X

X

X

X

X

  

X

X

Development

X

X

 

X

X

X

 

X

X

DNA/RNA metabolism and transcription

 

X

    

X

 

X

Immune system response

X

   

X

X

   

Multicellular activities

X

   

X

    

Regulation of intracellular processes and metabolism

X

X

X

X

X

X

X

X

X

Regulation of transcription

X

X

    

X

 

X

Signal transduction

X

X

 

X

X

X

 

X

 

X: genes involved in that particular functional process of the cell

The top 20 genes studied on an average 20 or more times in a given cell line was extracted and the cell lines were associated to their respective cancer types. The number of genes among the top 20 genes that are associated with a given cancer type is shown in the Additional file 1: Table S2. All of the top 20 genes were studied in breast cancer, indicating the complexity of this disease and the network of genes that may play a role in the progression of this cancer.

Validation of genes predicted to be essential

The top 20 genes, the median 20 genes and bottom 20 genes were extracted and were manually verified from the respective abstracts for their essentiality in cell survival. The top 20 genes were all found to be essential towards cell survival. Among the median 20 there were around four that were false positives and among the bottom 20 there were two that were false positives and four that were genes found to be essential in a non-human species (Additional file 1: Table S3).

Discussion

In multicellular organisms, cell death is a critical process by which the damaged cells or those that pose a threat to the organism are destroyed through a tightly regulated process of cell destruction [3840]. This process is very essential for the overall health and survival of the organism as it gets rid of the cells that may interfere with its normal function [41]. It is clear that a crucial balance between cell proliferation and cell death should be maintained and tipping to one side could lead to a diseased state. Cancer, the uncontrolled proliferation of cells is one of the most complex and challenging disease to treat as it involves many underlying molecular mechanisms and moreover these mechanisms are shared alike by cancerous as well as normal cells. This sharing makes it difficult to therapeutically target cancerous cells without damaging the normal cells. Most of the chemotherapeutic agents available today are relatively nonspecific and cause considerable damage to the surrounding normal cells, leading to severe adverse events. Thus identifying those molecular mechanisms that are essential only to the survival of cancerous cells but not normal cells holds the key to effective cancer treatments. In addition the heterogeneity of cancer calls for a systematic identification of genes that are essential for the growth of these diverse set of cells and the resultant cancer phenotype which can aid in the identification of potential drug targets.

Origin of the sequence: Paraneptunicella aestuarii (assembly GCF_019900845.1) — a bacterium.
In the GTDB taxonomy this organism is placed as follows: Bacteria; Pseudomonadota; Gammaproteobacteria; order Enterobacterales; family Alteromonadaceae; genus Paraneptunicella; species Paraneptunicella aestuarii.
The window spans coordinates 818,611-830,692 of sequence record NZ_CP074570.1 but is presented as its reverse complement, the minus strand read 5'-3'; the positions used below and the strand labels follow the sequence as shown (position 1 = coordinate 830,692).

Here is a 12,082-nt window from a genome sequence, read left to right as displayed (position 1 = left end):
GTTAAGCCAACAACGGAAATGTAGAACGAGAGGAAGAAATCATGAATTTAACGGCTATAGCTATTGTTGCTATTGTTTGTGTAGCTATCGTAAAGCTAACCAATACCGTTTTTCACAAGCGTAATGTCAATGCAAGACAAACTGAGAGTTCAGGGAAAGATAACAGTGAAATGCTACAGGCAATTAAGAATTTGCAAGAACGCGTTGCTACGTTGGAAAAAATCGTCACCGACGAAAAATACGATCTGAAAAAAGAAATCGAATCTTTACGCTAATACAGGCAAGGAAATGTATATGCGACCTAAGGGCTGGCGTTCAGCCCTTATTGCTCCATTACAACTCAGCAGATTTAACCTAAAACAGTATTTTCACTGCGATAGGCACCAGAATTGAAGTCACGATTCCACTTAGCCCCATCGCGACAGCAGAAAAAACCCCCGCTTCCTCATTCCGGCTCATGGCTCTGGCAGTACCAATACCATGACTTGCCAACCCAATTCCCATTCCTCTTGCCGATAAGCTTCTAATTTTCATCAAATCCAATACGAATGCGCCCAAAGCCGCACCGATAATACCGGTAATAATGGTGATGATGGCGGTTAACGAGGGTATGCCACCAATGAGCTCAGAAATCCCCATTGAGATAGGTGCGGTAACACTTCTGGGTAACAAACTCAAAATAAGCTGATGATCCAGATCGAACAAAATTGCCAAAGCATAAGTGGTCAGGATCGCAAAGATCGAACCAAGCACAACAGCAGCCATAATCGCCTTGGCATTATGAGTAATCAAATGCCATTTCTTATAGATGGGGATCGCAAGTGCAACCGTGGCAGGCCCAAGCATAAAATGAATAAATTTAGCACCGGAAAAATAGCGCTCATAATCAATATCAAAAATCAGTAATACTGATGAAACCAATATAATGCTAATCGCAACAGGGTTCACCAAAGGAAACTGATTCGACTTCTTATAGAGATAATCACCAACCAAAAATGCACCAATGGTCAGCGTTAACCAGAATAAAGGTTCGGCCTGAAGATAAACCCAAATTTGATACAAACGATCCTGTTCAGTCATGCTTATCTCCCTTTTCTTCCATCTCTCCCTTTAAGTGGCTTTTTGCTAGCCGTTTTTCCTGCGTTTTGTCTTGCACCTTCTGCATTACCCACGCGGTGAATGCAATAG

Our top hit, AKT is a major signaling hub for various downstream substrates and is known to be critical for cell growth and survival [4244]. It is involved in the progression of many human cancers [4547]. There are various therapeutic interventions that are currently being targeted towards the inhibition of AKT [4850]. Perifosine, MK-2206, RX-0201, PBI-05204 and GSK2141795 are some of the potential AKT inhibitors being investigated in several cancers [50].The role of AKT in promoting cell proliferation and survival in hormone responsive MCF-7 breast cancer cells has been previously studied [51]. The investigational drug, MK-2206 has been found to be effective in treating breast cancer [52]. It has been shown that increased levels of AKT in certain cell lines is associated with acquired resistance to antiestrogenic therapy and an inhibition of AKT led to a pronounced growth inhibition of the cell lines [53]. With a wide array of involvement in cell survival and cancer progression, AKT is a potential drug target in cancer therapy, yet finding an optimal way to inhibit AKT has been elusive. Identifying the genes that are essential for cell survival and those that drive tumor resistance are critical pieces of information for developing targeted therapies to prevent the progression of cancer.

p53 has been widely studied and is best known for its tumor suppressing ability through the initiation of apoptosis. The p53 gene once hailed as a potential therapeutic target to halt cancer is met with complexity as many of its functions remain unclear. It’s ability to regulate the same cellular processes both positively and negatively makes it hard to predict the outcomes of its activation [54].

Moreover, the median 20 and bottom 20 genes, though not frequently studied may hold the answers to treating cancers that respond poorly to therapy. For example the NFAT gene from our bottom 20 gene list has been found to be involved in many solid tumors and malignancies [5557]. This and many other genes extracted during this process can be exploited for their role in cancer.